Joseph de Bologne Saint-Georges, Chevalier de Saint-Georges, was an extraordinary man by any definition, and in many ways. He cut a swath through high society in Paris of the late 18th century by reason of his virtuosic talents as a violinist, swordsman, poet, and composer.
He’s brought to life by a charismatic and compelling performance by Kelvin Harrison Jr. (Luce, The Trial of the Chicago 7, Elvis) in Canadian director Stephen Williams’ new movie, which got its World Premiere at the Toronto International Film Festival.
— Searchlight Pictures (@searchlightpics) September 11, 2022
Joseph survived as a biracial Black man in a century when slavery was routine, son of a Black woman owned as a slave by his father, George de Bologne Saint-Georges. George was a former Gentleman of the King’s Bedchamber, and he did, while matter of fact about his son’s bastard status, recognize his talents. A scene in the movie shows him unceremoniously dropping young Joseph off at a boarding school in Paris, the administrators openly hostile to the idea at first, to pursue the violin.
Harrison Jr. embodies the complex motivations that must have gone into such a person, driven to excel as a means of virtually forcing his way into a Parisian society that, at best, didn’t know quite what to do with him, and at its worst, was glaringly racist. No matter how far he could go, and what he could achieve, race would always be a trump card that could be — and was — pulled against him at any given turn.
Without giving away the story, the wording of the note from opera singers Sophie Arnould and Rosalie Levasseur that is read to Joseph in the film, the one that nixed his chances for leading the Royal Academy of Music at the Opéra as its artistic director, is historical fact. Joseph’s reaction, and the singers who wrote the note in the film are moviemaking fiction, but entirely believable in context. Equally convincing is his journey to a realization he would never be able to truly be free in the Parisian court.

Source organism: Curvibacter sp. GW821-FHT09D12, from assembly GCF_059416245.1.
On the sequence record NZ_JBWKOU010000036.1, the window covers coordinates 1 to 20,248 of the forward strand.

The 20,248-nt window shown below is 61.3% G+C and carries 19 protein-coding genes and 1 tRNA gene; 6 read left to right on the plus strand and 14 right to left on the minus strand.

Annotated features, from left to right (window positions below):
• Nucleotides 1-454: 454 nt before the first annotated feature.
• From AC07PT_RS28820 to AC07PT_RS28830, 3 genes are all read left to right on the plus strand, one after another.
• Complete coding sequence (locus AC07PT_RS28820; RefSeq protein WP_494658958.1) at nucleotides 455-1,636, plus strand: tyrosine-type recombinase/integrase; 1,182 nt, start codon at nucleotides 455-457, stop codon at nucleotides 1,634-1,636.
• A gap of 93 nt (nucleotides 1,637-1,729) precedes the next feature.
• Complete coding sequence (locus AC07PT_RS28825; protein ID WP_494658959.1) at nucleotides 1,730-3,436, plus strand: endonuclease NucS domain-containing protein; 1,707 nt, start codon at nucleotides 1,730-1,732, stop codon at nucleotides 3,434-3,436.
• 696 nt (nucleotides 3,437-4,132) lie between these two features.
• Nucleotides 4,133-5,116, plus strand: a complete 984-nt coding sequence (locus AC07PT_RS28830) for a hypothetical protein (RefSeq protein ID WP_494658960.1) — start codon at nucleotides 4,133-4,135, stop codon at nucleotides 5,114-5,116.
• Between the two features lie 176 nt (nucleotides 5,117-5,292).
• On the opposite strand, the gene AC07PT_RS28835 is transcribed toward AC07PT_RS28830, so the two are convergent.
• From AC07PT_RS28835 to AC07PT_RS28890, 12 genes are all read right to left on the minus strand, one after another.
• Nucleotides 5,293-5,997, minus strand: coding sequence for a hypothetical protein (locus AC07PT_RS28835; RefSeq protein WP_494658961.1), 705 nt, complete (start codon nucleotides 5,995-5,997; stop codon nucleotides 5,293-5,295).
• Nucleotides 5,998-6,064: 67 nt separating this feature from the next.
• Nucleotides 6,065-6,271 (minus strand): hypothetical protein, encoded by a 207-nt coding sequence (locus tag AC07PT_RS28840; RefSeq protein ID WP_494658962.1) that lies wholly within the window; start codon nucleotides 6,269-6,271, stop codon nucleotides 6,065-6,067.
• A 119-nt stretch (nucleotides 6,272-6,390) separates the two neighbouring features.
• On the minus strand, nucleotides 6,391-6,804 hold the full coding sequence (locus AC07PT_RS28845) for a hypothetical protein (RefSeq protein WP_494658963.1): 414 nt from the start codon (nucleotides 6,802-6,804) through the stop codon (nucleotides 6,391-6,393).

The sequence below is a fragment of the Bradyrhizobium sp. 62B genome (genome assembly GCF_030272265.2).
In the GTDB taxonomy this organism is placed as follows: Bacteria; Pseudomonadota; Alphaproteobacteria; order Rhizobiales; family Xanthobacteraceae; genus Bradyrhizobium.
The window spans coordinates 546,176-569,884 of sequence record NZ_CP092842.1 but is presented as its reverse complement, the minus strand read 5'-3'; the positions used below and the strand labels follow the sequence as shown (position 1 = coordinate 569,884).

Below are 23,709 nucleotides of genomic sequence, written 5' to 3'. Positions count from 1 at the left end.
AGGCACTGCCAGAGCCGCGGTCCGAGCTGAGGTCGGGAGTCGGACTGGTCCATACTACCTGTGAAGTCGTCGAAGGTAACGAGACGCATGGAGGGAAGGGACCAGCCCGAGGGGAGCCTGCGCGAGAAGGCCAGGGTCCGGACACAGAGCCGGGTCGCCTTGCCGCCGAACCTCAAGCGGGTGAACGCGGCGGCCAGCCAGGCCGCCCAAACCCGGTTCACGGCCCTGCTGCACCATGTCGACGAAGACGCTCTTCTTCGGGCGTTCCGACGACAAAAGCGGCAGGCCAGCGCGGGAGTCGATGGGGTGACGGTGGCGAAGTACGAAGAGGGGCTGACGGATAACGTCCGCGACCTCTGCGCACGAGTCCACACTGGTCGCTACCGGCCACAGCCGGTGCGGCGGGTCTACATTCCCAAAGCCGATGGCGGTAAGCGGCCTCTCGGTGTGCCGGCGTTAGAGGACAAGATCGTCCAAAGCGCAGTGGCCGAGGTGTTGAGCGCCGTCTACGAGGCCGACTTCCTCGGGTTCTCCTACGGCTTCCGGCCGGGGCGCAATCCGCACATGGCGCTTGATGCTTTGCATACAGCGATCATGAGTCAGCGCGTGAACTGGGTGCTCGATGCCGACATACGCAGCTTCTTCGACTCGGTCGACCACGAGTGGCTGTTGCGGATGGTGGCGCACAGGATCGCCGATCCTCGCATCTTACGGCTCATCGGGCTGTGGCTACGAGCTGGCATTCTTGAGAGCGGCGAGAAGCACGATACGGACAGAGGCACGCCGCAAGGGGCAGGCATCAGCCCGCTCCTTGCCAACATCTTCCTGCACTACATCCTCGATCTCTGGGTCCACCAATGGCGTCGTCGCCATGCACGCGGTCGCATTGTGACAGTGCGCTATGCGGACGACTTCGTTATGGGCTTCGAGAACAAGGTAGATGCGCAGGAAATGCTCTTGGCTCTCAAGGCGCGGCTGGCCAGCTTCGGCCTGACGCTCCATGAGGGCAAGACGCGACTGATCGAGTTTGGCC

The Chevalier’s story is ably rounded out by a solid supporting cast, notably Minnie Driver as the delightfully scheming opera star Marie-Madeleine Guimard, and Lucy Boynton, who ably conveys a combination of arrogance and horrified vulnerability in the role of Queen Marie Antoinette, not long before the crowds flooded the palace to behead her. Samara Weaving adds depth to the role of opera singer Marie-Josephine. Joseph’s mother, played by Ronkẹ Adékoluẹjo, provides the emotional backdrop for Bologne’s journey. It’s an effective device in the story, made real by her warm portrayal of a calming presence in his life.
Sumptuous period costumes and interiors create a realistic recreation of pre-Revolutionary France.
History vs Hollywood
The movie does add details and embellishments to the known facts of his story, notably a toxic love triangle that puts Joseph’s situation into vivid focus. Still, it stays true to the facts about him as preserved to this day.
George Bologne, Joseph’s father, did own sugar and coffee plantations at Basse-Terre, Guadeloupe. It is believed that Joseph was conceived while George was in exile on a murder charge (later pardoned) in Haiti.
In reality, little is known about the background of Joseph’s mother, believed to be 16-year-old Senegalese girl at the time of his birth. George renamed her Nanon, and brought her and Joseph with him when he and his legal wife returned to France from Guadaloupe after his exile was revoked. Historical records preserve comments from family visitors who write about Nanon’s beauty. Many of Joseph’s teachers at his various pursuits noted his talent, his physical prowess, and not only his strength but his grace in fencing.
It’s true that he was granted his title — a Gendarme du roi and Chevalier, absolutely crucial to his acceptance in Parisian society — by the powers that be. However, as posted in the credits of the film, Joseph was also the first colonel to lead France’s first all-Black regiment in the revolutionary army in Guadeloupe. It’s believed that he’d come into contact with revolutionary politics and figures on his many trips to England to compete as a swordsman, and openly declared his support for the Revolution.
Another credits note solves the issue of why Bologne and his work were so entirely forgotten after his death at age 54. When Napoleon Bonaparte took power, and three years after Bologne’s death in 1799, he reinstated legal slavery, and had Bologne’s music banned. Much of it, including his opera, was destroyed.
Other films will explore Bologne’s musical inspirations, practice and legacy more closely. For now, establishing this remarkable personage in the popular zeitgeist is enough.
Vive le Chevalier de Saint-Georges.
Chevalier (Searchlight Films); Director Stephen Williams; Screenplay Stefani Robinson. Cast: Kelvin Harrison Jr., Samara Weaving, Lucy Boynton, Ronke Adekolujoe, Marton Csokas, Alex Fitzalan, Minnie Driver.
One more TIFF screening Sept. 16 here. To be released in movie theatres soon.
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